‘At NASA, they are jealous of what we are doing in Europe’

Hockey keeps Paco López-Dekker with both feet on the ground. There he hears: great that your satellites will soon fly into space, but your pass was just bad.

López-Dekker is the principal scientist at TU Delft on a satellite mission that the European Space Agency selected last September as the 10th Earth Explorer. These are missions with the purpose of monitoring how processes on Earth are changed by humans. López-Dekker is the first Dutch principal investigator of an Earth Explorer. Together with his team, he invented the Harmony mission and now leads its development.

Harmony is to be launched in 2029 from Kourou in French Guiana. Two new radar satellites will then enter orbit to observe climate-related processes alongside an existing ESA radar satellite: Sentinel-1. We meet in the geosciences building at TU Delft.

“In Europe, we are leaders in Earth observation, and the American space agency NASA is jealous of what we are doing here. We often feel that we already know the Earth well. This is not true.”

Hundreds of millions of people depend on meltwater from glaciers, but they are running out

What will Harmony teach us about Earth?

“Basically three things. He will monitor small shifts in the land surface that can lead to earthquakes, how glaciers flow, and how the coupling between the sea surface and the lower atmosphere works. Most of the Earth’s surface is ocean and 90 percent of the extra warm since the current climate changes have ended up there. The exchange of gases and heat between the ocean and the atmosphere has not yet been thoroughly studied. Heat and gases move via turbulence. These movements take place on a small scale, a few square kilometers. Previous satellites did not observe in detail enough to track these movements.”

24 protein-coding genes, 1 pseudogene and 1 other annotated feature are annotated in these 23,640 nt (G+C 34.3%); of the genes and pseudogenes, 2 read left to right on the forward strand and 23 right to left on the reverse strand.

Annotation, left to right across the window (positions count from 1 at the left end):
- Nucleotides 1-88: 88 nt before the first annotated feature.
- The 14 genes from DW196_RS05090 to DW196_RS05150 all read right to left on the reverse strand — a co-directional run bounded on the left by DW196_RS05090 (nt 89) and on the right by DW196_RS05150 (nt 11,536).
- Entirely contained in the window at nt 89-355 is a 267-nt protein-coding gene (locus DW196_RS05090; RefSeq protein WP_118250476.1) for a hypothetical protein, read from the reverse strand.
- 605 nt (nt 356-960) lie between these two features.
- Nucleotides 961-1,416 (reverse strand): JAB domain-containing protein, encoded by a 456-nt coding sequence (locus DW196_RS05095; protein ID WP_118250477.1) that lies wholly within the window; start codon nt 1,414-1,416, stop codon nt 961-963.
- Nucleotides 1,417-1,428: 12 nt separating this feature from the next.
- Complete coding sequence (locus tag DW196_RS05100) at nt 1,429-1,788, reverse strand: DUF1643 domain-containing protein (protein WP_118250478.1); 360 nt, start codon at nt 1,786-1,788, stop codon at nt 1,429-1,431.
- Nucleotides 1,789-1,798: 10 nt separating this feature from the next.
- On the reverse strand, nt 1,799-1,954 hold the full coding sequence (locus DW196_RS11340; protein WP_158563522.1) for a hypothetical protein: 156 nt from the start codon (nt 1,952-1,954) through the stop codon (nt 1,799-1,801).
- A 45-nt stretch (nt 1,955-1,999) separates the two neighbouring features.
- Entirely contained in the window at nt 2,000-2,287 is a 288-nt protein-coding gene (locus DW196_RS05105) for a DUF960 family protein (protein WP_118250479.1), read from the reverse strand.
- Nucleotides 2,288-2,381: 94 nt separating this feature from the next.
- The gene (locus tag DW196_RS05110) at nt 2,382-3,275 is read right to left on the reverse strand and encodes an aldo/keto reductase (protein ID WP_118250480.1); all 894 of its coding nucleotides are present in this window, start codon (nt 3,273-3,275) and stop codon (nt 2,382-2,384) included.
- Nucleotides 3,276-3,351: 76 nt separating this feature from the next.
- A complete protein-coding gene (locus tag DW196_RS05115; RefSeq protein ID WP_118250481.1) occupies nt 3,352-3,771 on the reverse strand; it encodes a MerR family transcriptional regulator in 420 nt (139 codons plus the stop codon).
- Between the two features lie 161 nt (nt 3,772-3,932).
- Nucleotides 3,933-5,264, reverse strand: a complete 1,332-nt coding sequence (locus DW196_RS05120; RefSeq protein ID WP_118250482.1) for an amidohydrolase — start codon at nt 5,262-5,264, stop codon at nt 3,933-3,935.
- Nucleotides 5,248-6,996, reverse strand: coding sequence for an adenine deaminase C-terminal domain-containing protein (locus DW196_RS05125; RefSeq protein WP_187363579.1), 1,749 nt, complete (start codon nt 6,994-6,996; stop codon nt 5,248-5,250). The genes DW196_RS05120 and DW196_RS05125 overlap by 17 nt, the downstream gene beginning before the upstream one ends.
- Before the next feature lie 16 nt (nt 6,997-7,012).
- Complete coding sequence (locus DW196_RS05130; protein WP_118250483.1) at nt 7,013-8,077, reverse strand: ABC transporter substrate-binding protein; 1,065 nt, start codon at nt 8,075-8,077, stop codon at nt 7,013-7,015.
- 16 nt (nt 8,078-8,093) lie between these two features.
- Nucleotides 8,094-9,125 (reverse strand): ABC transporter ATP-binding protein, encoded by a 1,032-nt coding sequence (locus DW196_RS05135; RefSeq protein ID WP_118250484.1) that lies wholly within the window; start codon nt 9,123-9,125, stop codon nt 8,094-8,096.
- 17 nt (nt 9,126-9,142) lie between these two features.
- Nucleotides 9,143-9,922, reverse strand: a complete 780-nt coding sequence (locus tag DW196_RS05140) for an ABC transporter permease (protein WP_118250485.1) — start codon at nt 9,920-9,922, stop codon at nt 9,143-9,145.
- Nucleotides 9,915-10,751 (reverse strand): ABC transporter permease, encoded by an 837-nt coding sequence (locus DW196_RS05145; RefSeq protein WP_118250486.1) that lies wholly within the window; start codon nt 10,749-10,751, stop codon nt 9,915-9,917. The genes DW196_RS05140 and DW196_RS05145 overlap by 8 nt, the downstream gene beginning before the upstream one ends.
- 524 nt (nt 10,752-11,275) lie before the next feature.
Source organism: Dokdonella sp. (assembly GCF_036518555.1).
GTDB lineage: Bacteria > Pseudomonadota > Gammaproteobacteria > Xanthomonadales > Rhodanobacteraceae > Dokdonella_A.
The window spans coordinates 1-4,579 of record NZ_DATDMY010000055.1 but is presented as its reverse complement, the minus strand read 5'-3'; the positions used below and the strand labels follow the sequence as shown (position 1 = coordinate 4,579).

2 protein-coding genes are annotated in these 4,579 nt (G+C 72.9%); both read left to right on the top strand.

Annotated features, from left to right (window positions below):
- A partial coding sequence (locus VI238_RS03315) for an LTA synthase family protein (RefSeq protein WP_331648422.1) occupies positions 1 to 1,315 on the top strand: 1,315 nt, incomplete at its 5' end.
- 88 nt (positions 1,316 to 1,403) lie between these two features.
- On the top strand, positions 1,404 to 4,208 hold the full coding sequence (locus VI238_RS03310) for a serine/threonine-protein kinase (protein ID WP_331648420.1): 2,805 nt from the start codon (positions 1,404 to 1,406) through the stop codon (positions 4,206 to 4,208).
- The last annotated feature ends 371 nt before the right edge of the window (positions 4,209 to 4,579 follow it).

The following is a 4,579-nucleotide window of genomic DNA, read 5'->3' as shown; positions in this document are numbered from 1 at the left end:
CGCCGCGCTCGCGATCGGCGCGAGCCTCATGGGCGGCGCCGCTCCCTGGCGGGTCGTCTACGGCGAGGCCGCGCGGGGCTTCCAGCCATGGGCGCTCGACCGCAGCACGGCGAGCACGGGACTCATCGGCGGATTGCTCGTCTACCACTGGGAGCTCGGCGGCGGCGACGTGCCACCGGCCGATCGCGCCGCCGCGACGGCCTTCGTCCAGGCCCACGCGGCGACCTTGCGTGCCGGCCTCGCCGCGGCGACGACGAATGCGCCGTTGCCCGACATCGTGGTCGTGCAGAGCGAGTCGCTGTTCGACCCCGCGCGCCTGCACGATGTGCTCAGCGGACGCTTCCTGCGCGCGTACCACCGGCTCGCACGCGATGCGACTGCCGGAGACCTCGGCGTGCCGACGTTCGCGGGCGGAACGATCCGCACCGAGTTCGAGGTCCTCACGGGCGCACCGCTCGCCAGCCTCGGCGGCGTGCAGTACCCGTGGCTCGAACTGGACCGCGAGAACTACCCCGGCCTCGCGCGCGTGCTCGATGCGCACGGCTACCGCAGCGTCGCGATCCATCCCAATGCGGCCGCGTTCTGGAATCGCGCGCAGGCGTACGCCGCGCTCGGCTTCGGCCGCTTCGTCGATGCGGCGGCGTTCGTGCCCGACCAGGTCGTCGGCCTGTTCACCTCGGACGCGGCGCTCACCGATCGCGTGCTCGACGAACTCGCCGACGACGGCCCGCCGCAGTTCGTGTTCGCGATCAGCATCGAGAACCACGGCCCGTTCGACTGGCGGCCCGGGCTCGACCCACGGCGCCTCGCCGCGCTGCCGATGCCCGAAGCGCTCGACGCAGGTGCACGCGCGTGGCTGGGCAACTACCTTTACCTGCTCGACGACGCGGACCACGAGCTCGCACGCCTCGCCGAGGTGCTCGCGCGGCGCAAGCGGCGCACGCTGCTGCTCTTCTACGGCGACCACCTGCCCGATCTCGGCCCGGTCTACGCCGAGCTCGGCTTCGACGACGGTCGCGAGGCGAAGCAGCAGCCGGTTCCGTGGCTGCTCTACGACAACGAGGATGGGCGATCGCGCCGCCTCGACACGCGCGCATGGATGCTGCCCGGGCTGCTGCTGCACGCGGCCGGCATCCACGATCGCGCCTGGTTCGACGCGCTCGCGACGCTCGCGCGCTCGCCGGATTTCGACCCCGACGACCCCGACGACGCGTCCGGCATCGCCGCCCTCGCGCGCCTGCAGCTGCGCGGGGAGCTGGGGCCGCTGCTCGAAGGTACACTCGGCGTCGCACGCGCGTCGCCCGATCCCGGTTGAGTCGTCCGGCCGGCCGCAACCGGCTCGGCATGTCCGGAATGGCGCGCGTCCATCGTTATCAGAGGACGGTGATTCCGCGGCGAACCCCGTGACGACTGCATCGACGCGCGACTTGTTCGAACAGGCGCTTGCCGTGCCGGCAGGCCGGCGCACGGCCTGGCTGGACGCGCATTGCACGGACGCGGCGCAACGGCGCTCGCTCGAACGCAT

Harmony will measure cloud movement, wind, waves and surface currents in high resolution by working with three satellites. To see where something is moving, a radar satellite sends pulses back to Earth in sequence and measures how fast they bounce back. The faster, the closer to that time. “With one radar satellite, you measure in one dimension: the direction of the satellite’s view. With three satellites looking from different angles, we have sufficient diversity in measurement directions so that we can reconstruct the movements in all directions.”

The versatile mission is a reflection of López-Dekker’s personality. “I was never focused on one thing; I was often commented that I had too many interests. As a principal investigator, I now bring different types of people together: scientists and engineers. I talk to both sides: What is technologically possible for the researchers, and what do the researchers want the technology to be able to do?”

How did the idea of ​​monitoring movements on earth with three satellites come about?

“Ideas for new satellites arise when technological development and scientific questions meet. The technology behind Harmony is based on another mission I developed in 2015. It was also supposed to monitor movements on land and in glaciers. Hundreds of millions of people depend on meltwater from glaciers for their water supply, but they are running out due to climate change. We wanted to measure this in high resolution with new radar technology. But that mission was not chosen by ESA. There was no budget for it.”